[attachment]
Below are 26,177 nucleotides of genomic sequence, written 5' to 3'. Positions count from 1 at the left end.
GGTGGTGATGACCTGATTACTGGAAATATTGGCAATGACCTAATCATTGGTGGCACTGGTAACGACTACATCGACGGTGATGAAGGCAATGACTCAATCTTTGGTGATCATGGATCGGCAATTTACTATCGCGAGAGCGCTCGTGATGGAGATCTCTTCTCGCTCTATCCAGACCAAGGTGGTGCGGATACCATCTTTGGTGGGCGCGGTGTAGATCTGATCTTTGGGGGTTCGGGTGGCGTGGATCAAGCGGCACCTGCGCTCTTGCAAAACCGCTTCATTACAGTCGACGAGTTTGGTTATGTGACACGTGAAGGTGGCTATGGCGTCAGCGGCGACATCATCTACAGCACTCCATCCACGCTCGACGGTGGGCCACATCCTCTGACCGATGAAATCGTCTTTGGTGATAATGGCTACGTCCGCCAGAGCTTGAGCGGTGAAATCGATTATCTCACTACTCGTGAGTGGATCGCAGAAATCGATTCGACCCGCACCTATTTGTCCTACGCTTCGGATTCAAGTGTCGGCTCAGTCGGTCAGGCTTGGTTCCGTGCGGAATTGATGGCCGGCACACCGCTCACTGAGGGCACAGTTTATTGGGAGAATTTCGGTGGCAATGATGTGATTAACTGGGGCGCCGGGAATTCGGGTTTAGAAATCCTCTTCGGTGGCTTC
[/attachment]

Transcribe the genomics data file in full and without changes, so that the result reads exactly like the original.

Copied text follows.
Below are 26,177 nucleotides of genomic sequence, written 5' to 3'. Positions count from 1 at the left end.
GGTGGTGATGACCTGATTACTGGAAATATTGGCAATGACCTAATCATTGGTGGCACTGGTAACGACTACATCGACGGTGATGAAGGCAATGACTCAATCTTTGGTGATCATGGATCGGCAATTTACTATCGCGAGAGCGCTCGTGATGGAGATCTCTTCTCGCTCTATCCAGACCAAGGTGGTGCGGATACCATCTTTGGTGGGCGCGGTGTAGATCTGATCTTTGGGGGTTCGGGTGGCGTGGATCAAGCGGCACCTGCGCTCTTGCAAAACCGCTTCATTACAGTCGACGAGTTTGGTTATGTGACACGTGAAGGTGGCTATGGCGTCAGCGGCGACATCATCTACAGCACTCCATCCACGCTCGACGGTGGGCCACATCCTCTGACCGATGAAATCGTCTTTGGTGATAATGGCTACGTCCGCCAGAGCTTGAGCGGTGAAATCGATTATCTCACTACTCGTGAGTGGATCGCAGAAATCGATTCGACCCGCACCTATTTGTCCTACGCTTCGGATTCAAGTGTCGGCTCAGTCGGTCAGGCTTGGTTCCGTGCGGAATTGATGGCCGGCACACCGCTCACTGAGGGCACAGTTTATTGGGAGAATTTCGGTGGCAATGATGTGATTAACTGGGGCGCCGGGAATTCGGGTTTAGAAATCCTCTTCGGTGGCTTC